Thursday, August 28, 2014

What does ASPIRE, plunging legal starting salaries and the ACS-LTA fracas have in common ?

As it turns out three recent events have something in common.

ASPIRE is government's much welcomed attempt to officially acknowledge the importance of Polytechnic and ITE graduates in our economy. I think investors will be very happy with this development because if executed correctly, Singapore will have a prosperous and vibrant middle-class and they won't feel very strongly about delaying their entrance into the working world just to get a piece of paper. My only caution is that for this to work, the foreign labor participation must be curbed. No sane employer will take on our Poly and ITE grads if Masters degree graduate from other parts of the world will cost half the price.

The second issue is that now we law students have been asked to keep our expectations low as the supply of incoming law graduates outstrip demand. Contrary to what you might think, I actually welcome this development. The over-supply is not due to foreigners but locals with overseas law degrees and we should not begrudge our fellow citizens. Singaporeans deserve a fair fight for a training contract. Imagine the kind of competition we engineers were made to face for the past 15 years : Foreign competition has been so relentless, engineering salaries have made technology one of the worse sectors to get into in this country.Compared to what engineers faced, what's happening to lawyers is nothing.

The third event is very interesting.

ACS gets their first Wee Shu Min incident !

There is a lot of public anger over ACS's booking of six MRT trains to get to a stadium. To ACS' credit, the transport was well thought-out and public inconvenience was minimized. But I doubt this issue is about public inconvenience. As my lecturer would have said, " How dare you ! " The public's concern is whether can a group perceived to be well-to-do, marshal state resources for their benefit simply because they can and have the funds to do so. I predict a very public rebuke directed at MRT to appease the masses, but I also expect private censure to be very minimal. LTA needs to play their cards well to handle this incident: The optimal move is public censure and private indifference.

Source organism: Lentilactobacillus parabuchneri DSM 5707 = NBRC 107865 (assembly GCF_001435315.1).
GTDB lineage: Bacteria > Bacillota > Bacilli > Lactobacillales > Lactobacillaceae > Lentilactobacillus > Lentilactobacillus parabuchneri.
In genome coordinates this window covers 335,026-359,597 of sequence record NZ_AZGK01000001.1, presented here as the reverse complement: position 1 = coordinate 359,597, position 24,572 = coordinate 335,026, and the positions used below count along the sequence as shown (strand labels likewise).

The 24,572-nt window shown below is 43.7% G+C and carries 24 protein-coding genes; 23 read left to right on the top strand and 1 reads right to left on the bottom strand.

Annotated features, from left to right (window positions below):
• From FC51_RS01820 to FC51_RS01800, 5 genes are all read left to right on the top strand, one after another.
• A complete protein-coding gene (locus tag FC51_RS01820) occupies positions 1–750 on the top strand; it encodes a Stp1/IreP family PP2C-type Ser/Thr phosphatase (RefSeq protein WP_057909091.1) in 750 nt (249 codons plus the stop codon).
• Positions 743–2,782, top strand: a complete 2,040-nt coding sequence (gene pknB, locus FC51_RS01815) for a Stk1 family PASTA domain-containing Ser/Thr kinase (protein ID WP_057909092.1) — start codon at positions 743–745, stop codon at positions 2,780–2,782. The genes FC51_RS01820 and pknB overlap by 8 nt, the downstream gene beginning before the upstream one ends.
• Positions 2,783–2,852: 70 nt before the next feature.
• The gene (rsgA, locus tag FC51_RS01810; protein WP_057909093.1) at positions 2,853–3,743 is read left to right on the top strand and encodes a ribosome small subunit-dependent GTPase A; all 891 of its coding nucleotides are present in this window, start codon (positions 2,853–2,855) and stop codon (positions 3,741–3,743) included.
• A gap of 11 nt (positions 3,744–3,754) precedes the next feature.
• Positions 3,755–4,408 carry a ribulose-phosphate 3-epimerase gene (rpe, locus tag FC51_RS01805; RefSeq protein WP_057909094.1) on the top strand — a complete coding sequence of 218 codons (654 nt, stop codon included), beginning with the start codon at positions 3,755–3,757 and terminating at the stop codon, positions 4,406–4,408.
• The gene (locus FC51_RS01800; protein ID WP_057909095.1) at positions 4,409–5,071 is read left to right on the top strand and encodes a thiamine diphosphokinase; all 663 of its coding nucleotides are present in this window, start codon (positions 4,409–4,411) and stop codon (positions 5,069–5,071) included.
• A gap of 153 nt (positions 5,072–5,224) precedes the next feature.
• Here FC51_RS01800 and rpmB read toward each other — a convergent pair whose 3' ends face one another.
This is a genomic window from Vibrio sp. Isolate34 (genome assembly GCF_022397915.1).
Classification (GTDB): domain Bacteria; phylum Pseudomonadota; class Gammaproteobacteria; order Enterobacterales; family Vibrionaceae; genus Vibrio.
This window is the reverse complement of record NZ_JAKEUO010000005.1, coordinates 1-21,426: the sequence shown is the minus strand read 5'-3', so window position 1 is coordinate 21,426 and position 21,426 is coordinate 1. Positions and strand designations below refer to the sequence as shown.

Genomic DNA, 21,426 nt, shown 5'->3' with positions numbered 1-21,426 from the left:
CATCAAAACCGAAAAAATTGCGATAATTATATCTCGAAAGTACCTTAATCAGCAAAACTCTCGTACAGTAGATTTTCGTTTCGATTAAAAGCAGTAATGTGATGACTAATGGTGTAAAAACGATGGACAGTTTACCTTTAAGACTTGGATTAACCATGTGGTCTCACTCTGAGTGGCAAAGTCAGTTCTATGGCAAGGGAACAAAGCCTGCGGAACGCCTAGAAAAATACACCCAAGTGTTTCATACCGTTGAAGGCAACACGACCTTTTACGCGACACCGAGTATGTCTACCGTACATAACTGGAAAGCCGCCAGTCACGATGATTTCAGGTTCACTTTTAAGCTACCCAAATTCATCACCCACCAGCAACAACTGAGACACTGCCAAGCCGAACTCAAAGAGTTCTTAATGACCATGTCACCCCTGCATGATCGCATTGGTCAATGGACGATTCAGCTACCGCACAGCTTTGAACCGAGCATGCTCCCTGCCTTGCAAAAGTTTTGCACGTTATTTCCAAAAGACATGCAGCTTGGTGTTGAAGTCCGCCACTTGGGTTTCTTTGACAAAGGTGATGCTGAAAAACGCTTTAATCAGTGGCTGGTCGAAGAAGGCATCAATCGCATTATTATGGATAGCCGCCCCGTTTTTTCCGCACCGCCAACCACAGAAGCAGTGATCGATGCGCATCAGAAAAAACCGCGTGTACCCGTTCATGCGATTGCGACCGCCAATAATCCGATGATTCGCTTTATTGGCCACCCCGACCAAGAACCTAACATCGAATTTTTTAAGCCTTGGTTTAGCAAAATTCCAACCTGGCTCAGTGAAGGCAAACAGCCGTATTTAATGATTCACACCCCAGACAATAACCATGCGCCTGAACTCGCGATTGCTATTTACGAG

To help you think about this issue further, let me ask you this :

a) If RI or HCI books the trains, how would react to this incident ?
b) If ITE booked the trains, how would you react differently ?
c) What if lawyers or the Adminsitrative Service booked an MRT train to attend a dinner and dance ?

I believe the reactions would all be very different.

There is a central thread in what policy makers are trying to do - That central thread in all these events is Game Balance.

Imagine Singapore as a Diablo III game, would it make sense to design a country like this :

a) If you are ACS, RI, doctor or a lawyer, you play the game at Easy Mode.
b) Other graduates play the game at Normal Mode.
c) If you are Poly, you play the game at Hard mode.
d) If you are ITE, you play at Torment 6.
e) If your are a scholar, you play at God mode.

It won't make sense to do this to people. You can only push us this far.

Good games require great game balance. That's why Diablo III repeatedly patches itself.

After 2011, to reduce social and economic inequality, the government has to do two things:

The first is to generate a better career path for ITE and Poly graduates with a better quality of life. I urge the investor community to welcome this change because our economy can benefit from a vibrant middle class. More money for middle class, more revenue, and for me, higher rents to collect. Support this out of self-interest.

The second and harder consequence to bear is that the strong will be nerfed or brought down. As the inequalities need to be addressed before the next elections, some people need to be brought to the average watermark.

It begins with lawyers, but it won't end there.

I predict the following :

a) Doctors will increasingly face foreign competition if only to keep medical costs down.
b) Regulation will make banking sector less attractive then the high tech sector.
c) Investors will face higher interest rates and lower tax breaks, but Singapore will only levy capital gains and dividend taxes as a last resort.
d) There is one Phd driving a cab. We have yet to see a lawyer or doctor do this.

In 2011, Singaporeans have started becoming very vocal against social inequality. In fact, I would want to believe that once we resolve our transport woes, that is the only thing Singaporeans have to gripe about.

What we are seeing is the beginnings of a resolution of this unhappiness.

This is only the tip of the ice-berg.

I leave you to decide if the second consequence is something that is fair to some Singaporeans. I am undecided for now.

[ A friend informed me that my article is very similar to this one :

But hey, let's not go there. In the Singaporean context it can be seditious.]

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